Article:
by Anna Atkinson, Teaching Faculty Member, English Department, Faculty of Arts and Humanities, VIU
Some years ago, the English Department undertook an exit survey of its graduating students. In that survey, one of the things that surfaced struck my colleagues and me as both surprising, and, upon reflection, perhaps a bit obvious. The problem had to do with oral presentations, which many of our courses require.
Students were saying that these presentations were frequently very poorly done, and were sometimes a bit painful to sit through. I believe the words “waste of time” may have even come up! Since then, many of my colleagues and I have been searching for ways to help students improve their presentation skills. The problem is that English courses are writing-centered, for the most part; very few of them actually have time to also teach oral presentation (there are a couple of exceptions).
I’ve tried various things in the past. I’ve handed out marking rubrics. I’ve had student assessments as part of the marking process. I’ve told classes about the assessment of students concerning oral presentations, and asked them what they would like to see. None of this seemed entirely successful. Upon reflection, I thought perhaps that this might be because students really needed clearer guidelines within the assignment structure itself. I also thought perhaps the presentations seemed less important to students than written material, when it really is a strong adjunct.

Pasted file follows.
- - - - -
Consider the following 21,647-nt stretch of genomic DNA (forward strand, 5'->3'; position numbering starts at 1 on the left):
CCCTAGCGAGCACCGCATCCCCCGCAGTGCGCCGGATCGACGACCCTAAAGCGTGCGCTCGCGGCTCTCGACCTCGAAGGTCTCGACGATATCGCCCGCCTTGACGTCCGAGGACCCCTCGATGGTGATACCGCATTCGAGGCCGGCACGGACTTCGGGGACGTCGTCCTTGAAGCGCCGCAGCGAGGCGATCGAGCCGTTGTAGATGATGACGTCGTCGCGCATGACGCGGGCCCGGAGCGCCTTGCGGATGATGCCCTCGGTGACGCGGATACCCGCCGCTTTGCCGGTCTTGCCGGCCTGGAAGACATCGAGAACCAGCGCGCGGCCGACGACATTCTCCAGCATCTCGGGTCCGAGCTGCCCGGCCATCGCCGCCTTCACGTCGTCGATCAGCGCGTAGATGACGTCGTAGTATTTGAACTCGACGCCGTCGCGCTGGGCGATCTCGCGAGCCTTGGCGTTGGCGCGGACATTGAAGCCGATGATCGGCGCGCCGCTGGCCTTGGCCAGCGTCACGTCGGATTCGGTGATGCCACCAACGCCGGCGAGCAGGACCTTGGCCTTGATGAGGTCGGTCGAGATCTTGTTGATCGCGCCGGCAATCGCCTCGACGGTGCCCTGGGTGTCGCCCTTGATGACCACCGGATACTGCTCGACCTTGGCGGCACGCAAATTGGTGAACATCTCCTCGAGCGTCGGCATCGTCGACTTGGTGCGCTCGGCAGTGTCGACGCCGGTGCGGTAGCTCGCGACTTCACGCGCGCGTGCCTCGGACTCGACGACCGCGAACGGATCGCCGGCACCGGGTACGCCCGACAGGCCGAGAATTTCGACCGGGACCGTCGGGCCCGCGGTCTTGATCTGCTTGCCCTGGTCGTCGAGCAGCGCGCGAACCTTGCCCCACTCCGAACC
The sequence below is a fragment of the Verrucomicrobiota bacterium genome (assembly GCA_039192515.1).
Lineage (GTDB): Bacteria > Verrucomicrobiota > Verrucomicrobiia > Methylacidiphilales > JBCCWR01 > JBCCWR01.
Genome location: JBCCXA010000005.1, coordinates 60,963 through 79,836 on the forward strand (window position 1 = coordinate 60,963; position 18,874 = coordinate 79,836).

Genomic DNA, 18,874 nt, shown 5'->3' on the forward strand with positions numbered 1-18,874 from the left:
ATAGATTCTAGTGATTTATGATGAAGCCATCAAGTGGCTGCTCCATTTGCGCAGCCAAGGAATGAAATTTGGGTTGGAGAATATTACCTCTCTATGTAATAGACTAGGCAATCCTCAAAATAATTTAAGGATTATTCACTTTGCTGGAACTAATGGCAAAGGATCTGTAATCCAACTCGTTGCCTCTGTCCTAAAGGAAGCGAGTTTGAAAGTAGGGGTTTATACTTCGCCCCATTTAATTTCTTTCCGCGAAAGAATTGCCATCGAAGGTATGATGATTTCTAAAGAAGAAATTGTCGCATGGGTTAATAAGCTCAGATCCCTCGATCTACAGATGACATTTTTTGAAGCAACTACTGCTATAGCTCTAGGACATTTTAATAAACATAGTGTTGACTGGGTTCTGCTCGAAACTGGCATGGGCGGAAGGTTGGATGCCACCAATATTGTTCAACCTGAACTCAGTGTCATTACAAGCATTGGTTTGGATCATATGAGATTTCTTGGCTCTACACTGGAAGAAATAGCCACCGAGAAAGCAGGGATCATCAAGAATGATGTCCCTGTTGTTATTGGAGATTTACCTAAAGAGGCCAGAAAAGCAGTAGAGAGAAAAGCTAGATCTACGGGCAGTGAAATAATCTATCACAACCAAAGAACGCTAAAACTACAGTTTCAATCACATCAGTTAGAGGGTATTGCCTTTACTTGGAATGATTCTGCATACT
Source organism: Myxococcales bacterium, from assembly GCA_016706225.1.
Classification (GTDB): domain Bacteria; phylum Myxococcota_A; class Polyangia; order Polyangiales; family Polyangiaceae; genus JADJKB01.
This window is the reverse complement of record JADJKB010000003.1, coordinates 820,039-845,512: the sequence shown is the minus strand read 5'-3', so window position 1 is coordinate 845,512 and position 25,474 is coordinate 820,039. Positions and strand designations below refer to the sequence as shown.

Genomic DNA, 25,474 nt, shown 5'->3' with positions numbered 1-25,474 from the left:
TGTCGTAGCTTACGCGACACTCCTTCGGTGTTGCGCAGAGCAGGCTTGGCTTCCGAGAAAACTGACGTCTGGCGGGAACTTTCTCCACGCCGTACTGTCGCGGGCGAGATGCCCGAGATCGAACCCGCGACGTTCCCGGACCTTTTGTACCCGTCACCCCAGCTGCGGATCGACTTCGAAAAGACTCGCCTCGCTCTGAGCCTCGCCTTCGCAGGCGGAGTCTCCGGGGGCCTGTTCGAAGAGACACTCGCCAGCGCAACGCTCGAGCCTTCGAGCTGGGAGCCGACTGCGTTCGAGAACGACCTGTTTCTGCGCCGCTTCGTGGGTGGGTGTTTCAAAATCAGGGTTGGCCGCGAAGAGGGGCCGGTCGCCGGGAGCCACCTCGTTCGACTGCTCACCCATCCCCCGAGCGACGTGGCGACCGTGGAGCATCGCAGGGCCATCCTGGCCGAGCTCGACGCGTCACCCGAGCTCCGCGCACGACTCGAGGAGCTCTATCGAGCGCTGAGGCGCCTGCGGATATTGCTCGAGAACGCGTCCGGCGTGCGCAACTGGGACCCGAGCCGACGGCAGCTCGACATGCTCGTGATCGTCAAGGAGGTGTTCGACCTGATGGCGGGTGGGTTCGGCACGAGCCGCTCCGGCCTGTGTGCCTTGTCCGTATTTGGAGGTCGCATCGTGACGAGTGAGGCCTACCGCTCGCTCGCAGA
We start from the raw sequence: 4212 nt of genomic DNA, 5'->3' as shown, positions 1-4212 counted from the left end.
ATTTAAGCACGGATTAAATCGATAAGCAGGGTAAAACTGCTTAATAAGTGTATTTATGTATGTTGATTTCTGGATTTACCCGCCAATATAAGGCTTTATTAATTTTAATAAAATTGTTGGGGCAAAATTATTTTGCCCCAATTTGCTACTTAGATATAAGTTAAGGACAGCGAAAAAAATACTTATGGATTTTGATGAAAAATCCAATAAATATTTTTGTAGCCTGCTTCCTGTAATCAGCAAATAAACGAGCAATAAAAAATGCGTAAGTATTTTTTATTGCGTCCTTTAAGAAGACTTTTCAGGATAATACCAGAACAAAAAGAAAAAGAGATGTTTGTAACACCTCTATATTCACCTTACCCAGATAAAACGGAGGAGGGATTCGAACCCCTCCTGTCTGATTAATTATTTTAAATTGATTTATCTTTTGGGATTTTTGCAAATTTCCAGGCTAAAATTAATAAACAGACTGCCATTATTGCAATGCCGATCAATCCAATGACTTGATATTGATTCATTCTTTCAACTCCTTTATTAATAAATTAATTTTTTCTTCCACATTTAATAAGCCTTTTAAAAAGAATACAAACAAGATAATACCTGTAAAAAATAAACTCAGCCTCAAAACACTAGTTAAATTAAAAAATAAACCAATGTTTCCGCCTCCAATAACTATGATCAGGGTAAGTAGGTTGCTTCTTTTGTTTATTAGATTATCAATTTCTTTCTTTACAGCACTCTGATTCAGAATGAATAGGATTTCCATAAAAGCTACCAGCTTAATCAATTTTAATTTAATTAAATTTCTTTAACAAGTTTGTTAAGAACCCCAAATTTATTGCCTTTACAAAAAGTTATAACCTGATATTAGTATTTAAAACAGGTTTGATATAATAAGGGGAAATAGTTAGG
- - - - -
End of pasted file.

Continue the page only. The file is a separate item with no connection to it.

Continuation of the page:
This term I’m teaching a 200-level course on the connections between the Bible and C. S. Lewis’s The Chronicles of Narnia. What I decided to do in order to clarify what I was really looking for in an oral presentation was simply lay out the parameters clearly:
• 3 good, open-ended discussion questions (I gave an explanation of “open-ended”)
• At least 2 cases of textual analysis (at least one each from the Bible and from the novel they are presenting on)
• An activity that speaks directly to the theme or the point their presentation focuses on
I also gave several models of an oral presentation: “Introduction to the novel”; “Special Focus on a Plot Event”; “Special Focus on a Theme”; “Special Focus on a Concept.”
Because I asked for so much, I wanted to make it worthwhile, so I made the presentation worth a full 20% of their grade.
I realize that a single presentation isn’t a large enough sample to conclusively determine success, I have to say that the presentation I saw last night was one of the finest and most fruitful I’ve ever seen. Class discussion was lively and well-led; the “game” the group invented was both hilarious and very topical and illustrative; the textual analyses were well thought out and well done.
Perhaps more importantly, the feedback from the group that presented was also positive: they were still nervous about the presentation, but were really grateful for the guidelines, since it gave them a frame to “hang” their ideas on. I am now completely incautiously optimistic about future presentations!